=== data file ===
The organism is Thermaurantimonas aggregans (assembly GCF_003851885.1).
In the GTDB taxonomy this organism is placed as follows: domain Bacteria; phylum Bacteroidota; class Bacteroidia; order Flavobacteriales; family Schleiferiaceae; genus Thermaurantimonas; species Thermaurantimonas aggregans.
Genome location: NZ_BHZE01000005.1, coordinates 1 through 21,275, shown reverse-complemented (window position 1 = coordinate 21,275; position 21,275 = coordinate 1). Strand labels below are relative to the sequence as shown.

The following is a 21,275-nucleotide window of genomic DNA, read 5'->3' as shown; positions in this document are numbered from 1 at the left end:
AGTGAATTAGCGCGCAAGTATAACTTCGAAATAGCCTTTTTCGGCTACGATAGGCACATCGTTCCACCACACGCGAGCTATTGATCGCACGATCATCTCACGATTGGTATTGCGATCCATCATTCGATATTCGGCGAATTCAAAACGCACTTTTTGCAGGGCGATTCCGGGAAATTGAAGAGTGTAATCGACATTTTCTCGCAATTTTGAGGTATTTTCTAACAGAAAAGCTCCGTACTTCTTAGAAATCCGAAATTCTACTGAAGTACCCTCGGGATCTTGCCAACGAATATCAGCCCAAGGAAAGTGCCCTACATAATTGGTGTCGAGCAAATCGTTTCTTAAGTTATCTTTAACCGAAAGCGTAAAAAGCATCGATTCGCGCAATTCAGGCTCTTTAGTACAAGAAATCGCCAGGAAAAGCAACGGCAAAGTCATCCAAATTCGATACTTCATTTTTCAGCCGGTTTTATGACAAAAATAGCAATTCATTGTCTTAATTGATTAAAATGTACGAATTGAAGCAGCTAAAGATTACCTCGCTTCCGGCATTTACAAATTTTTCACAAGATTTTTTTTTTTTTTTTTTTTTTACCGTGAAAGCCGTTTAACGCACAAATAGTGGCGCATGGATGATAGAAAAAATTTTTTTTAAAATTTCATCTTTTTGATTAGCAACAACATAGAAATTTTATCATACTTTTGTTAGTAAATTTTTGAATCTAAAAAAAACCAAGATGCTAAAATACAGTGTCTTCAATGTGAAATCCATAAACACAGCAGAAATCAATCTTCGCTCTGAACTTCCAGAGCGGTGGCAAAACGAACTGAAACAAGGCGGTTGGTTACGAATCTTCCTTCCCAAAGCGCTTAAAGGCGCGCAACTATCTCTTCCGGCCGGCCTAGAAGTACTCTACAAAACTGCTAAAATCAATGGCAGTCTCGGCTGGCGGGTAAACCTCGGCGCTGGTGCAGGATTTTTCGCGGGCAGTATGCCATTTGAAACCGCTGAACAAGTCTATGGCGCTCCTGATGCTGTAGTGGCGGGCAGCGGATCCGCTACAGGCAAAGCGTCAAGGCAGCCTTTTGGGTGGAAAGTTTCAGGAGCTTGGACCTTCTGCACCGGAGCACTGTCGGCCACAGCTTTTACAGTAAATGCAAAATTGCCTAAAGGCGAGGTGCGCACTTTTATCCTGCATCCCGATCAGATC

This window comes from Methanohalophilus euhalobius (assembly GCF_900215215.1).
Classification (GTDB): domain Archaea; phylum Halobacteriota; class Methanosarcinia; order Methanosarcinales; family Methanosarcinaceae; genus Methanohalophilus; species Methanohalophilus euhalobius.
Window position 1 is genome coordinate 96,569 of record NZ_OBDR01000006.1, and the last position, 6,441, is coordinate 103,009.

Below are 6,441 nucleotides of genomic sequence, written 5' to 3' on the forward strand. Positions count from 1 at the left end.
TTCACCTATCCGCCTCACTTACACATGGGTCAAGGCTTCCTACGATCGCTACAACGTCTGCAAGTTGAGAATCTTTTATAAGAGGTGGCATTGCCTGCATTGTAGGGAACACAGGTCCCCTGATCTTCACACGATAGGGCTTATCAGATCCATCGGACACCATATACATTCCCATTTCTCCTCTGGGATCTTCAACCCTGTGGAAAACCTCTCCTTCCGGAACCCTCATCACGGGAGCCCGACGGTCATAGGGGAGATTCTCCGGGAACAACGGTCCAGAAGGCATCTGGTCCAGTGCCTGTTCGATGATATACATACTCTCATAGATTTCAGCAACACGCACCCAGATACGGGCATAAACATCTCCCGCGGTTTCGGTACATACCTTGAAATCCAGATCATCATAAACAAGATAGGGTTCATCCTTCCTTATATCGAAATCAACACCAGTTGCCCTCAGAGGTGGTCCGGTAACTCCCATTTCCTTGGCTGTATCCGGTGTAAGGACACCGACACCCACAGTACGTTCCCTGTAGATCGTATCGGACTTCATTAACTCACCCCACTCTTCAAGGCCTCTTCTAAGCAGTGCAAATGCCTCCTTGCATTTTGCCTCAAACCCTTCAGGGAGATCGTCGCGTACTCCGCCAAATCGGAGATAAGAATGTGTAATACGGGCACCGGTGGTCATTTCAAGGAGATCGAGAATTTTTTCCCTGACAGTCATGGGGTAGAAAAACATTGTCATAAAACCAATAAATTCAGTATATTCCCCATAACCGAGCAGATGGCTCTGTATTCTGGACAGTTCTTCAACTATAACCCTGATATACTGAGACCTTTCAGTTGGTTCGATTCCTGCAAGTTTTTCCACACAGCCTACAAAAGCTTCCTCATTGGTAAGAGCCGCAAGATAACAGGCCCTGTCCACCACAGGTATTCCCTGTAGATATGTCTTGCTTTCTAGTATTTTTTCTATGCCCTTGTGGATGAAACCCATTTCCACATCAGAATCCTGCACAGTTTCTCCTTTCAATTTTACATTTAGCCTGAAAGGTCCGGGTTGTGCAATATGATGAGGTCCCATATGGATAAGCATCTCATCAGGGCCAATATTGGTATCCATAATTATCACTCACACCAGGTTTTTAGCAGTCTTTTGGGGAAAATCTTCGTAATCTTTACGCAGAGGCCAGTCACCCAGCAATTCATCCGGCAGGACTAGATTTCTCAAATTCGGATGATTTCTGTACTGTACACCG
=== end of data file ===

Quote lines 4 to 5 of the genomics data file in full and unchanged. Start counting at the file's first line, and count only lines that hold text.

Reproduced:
The following is a 21,275-nucleotide window of genomic DNA, read 5'->3' as shown; positions in this document are numbered from 1 at the left end:
AGTGAATTAGCGCGCAAGTATAACTTCGAAATAGCCTTTTTCGGCTACGATAGGCACATCGTTCCACCACACGCGAGCTATTGATCGCACGATCATCTCACGATTGGTATTGCGATCCATCATTCGATATTCGGCGAATTCAAAACGCACTTTTTGCAGGGCGATTCCGGGAAATTGAAGAGTGTAATCGACATTTTCTCGCAATTTTGAGGTATTTTCTAACAGAAAAGCTCCGTACTTCTTAGAAATCCGAAATTCTACTGAAGTACCCTCGGGATCTTGCCAACGAATATCAGCCCAAGGAAAGTGCCCTACATAATTGGTGTCGAGCAAATCGTTTCTTAAGTTATCTTTAACCGAAAGCGTAAAAAGCATCGATTCGCGCAATTCAGGCTCTTTAGTACAAGAAATCGCCAGGAAAAGCAACGGCAAAGTCATCCAAATTCGATACTTCATTTTTCAGCCGGTTTTATGACAAAAATAGCAATTCATTGTCTTAATTGATTAAAATGTACGAATTGAAGCAGCTAAAGATTACCTCGCTTCCGGCATTTACAAATTTTTCACAAGATTTTTTTTTTTTTTTTTTTTTTACCGTGAAAGCCGTTTAACGCACAAATAGTGGCGCATGGATGATAGAAAAAATTTTTTTTAAAATTTCATCTTTTTGATTAGCAACAACATAGAAATTTTATCATACTTTTGTTAGTAAATTTTTGAATCTAAAAAAAACCAAGATGCTAAAATACAGTGTCTTCAATGTGAAATCCATAAACACAGCAGAAATCAATCTTCGCTCTGAACTTCCAGAGCGGTGGCAAAACGAACTGAAACAAGGCGGTTGGTTACGAATCTTCCTTCCCAAAGCGCTTAAAGGCGCGCAACTATCTCTTCCGGCCGGCCTAGAAGTACTCTACAAAACTGCTAAAATCAATGGCAGTCTCGGCTGGCGGGTAAACCTCGGCGCTGGTGCAGGATTTTTCGCGGGCAGTATGCCATTTGAAACCGCTGAACAAGTCTATGGCGCTCCTGATGCTGTAGTGGCGGGCAGCGGATCCGCTACAGGCAAAGCGTCAAGGCAGCCTTTTGGGTGGAAAGTTTCAGGAGCTTGGACCTTCTGCACCGGAGCACTGTCGGCCACAGCTTTTACAGTAAATGCAAAATTGCCTAAAGGCGAGGTGCGCACTTTTATCCTGCATCCCGATCAGATC